Thereafter, on March 14, 1995, Basta forwarded plaintiff's notice of lien letter to Economy. At that time, she had not yet been served with a complaint. On April 12, 1995, Economy responded in writing to Basta. Based upon the attorney's lien letter and the policy, Economy notified her that it would be "unable to indemnify [her] nor provide a defense for [her] in this matter" because the injury to plaintiff was due to the "alleged exposure to lead paint." Economy advised Basta that according to an exclusion in the relevant policy, coverage did not apply to "bodily injury or property damage arising out of actual, threatened or alleged exposure to asbestos, lead paint, fiberglass or radon gas." The letter further provided that Economy "will, of course, be available to you to discuss the position [it has] taken." A copy of the letter was sent to Basta's insurance agent and to plaintiff's counsel. Neither Basta, her agent, nor plaintiff's counsel ever responded to the denial letter.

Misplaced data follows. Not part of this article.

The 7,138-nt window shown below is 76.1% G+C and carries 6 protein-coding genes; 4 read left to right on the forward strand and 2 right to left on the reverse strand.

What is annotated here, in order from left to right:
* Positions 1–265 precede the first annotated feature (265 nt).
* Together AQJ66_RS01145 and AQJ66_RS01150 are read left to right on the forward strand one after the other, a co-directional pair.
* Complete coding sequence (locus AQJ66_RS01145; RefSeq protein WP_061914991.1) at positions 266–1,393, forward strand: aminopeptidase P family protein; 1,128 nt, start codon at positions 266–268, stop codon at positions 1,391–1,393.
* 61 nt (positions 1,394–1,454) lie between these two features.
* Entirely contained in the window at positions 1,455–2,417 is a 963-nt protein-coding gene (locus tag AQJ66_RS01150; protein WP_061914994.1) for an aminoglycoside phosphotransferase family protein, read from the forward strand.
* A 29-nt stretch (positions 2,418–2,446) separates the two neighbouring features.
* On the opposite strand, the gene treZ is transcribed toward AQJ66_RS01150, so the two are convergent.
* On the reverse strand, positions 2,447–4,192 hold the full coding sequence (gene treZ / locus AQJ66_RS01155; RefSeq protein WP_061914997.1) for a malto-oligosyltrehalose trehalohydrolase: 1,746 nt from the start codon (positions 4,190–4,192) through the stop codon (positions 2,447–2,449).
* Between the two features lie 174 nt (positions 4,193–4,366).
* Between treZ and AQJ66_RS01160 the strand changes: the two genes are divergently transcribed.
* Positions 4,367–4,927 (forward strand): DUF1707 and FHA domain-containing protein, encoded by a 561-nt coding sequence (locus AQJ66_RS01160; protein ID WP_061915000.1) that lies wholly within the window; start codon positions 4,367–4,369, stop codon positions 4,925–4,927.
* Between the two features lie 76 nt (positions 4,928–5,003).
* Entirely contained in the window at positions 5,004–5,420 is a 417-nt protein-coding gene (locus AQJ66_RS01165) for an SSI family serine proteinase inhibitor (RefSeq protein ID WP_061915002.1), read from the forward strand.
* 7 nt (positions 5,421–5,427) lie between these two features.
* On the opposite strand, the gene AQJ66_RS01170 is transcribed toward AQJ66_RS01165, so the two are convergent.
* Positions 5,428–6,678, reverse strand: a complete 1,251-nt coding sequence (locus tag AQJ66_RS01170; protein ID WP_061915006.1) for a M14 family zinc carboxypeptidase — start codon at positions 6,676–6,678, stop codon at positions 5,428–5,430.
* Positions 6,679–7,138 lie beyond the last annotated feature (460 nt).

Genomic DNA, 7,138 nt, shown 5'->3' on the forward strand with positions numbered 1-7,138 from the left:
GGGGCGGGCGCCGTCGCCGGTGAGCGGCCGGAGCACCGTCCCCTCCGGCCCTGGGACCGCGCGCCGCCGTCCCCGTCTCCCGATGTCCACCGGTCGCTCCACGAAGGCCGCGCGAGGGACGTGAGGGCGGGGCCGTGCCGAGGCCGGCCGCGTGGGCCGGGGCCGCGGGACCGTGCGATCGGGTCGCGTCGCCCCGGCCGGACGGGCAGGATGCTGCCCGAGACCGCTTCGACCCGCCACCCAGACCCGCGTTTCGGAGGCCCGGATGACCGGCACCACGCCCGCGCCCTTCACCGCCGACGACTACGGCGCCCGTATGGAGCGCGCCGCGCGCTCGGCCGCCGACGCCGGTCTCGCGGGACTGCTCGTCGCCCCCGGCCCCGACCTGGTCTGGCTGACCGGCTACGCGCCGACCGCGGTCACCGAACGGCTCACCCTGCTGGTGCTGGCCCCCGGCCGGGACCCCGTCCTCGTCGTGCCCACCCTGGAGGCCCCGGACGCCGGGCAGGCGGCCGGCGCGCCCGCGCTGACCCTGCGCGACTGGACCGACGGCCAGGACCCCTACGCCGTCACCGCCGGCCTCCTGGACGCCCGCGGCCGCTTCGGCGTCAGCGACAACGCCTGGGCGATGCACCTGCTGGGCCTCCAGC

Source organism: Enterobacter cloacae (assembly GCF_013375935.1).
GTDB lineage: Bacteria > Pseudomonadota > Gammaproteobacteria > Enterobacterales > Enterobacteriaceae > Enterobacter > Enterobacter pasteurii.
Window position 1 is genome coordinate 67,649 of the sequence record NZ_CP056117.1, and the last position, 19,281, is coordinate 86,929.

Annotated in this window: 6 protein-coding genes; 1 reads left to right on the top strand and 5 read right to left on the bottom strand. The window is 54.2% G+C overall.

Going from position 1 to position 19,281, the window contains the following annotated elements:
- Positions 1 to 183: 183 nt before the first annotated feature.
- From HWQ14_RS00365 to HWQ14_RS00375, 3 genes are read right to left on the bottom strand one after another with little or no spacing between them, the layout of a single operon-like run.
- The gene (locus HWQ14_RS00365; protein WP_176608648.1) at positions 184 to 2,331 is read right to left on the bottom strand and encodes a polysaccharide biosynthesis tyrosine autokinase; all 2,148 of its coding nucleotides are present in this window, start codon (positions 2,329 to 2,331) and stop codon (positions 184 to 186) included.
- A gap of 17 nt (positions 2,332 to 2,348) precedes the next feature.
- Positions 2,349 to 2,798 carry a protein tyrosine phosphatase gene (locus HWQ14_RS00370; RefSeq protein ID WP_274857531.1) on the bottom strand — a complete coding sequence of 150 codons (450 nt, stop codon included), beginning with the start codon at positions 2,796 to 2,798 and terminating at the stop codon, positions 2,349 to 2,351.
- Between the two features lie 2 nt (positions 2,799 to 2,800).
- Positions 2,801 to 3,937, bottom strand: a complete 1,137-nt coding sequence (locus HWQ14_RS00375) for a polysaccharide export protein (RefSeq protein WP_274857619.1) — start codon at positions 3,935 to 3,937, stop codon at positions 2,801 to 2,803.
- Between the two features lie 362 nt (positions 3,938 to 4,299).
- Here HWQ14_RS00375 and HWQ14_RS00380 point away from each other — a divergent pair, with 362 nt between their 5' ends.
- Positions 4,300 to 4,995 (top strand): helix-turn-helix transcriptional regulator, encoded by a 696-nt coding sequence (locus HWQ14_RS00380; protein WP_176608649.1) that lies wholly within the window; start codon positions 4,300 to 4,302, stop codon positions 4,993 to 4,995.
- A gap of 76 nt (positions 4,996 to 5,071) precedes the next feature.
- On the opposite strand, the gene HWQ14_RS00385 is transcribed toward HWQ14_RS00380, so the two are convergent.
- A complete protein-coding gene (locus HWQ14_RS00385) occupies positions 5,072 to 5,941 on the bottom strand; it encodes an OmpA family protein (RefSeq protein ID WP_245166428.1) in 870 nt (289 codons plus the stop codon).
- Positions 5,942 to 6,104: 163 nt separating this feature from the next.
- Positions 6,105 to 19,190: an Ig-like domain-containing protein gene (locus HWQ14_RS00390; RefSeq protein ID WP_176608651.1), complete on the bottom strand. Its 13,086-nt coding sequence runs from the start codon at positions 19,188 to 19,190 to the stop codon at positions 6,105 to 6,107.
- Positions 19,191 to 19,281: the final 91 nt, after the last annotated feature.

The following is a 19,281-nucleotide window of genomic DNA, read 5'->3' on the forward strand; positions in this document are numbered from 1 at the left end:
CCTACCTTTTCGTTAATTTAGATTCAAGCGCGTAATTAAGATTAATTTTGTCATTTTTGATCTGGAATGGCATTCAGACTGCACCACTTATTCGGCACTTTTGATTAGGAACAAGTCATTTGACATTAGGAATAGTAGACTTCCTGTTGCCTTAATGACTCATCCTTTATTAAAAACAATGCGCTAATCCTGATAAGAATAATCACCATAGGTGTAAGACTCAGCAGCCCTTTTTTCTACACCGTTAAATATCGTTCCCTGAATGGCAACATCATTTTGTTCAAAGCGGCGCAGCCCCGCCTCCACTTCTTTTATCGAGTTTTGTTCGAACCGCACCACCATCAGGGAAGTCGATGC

Plaintiff served Basta with the complaint on May 8, 1995. Basta never gave Economy notice of the lawsuit. However, she did notify Hanover of the suit. Unlike the Economy policy, the Hanover policy did not include a lead paint exclusion. After receiving notice of the underlying suit, Hanover investigated the claims against Basta and initially denied coverage for the underlying suit. Thereafter, Hanover sought a declaratory judgment regarding its obligations and defended Basta under a reservation of rights.

Plaintiff's lawsuit was eventually dismissed in accordance with a settlement agreement between Basta, plaintiff, and Hanover. Under the terms of the settlement, Hanover agreed to pay plaintiff a lump sum of $60,000. Additionally, Basta agreed to assign to plaintiff all of her claims against Economy. Plaintiff was to be paid $2 million to be collected from Economy solely through the assignment. Neither Basta nor Hanover ever notified Economy of the settlement agreement.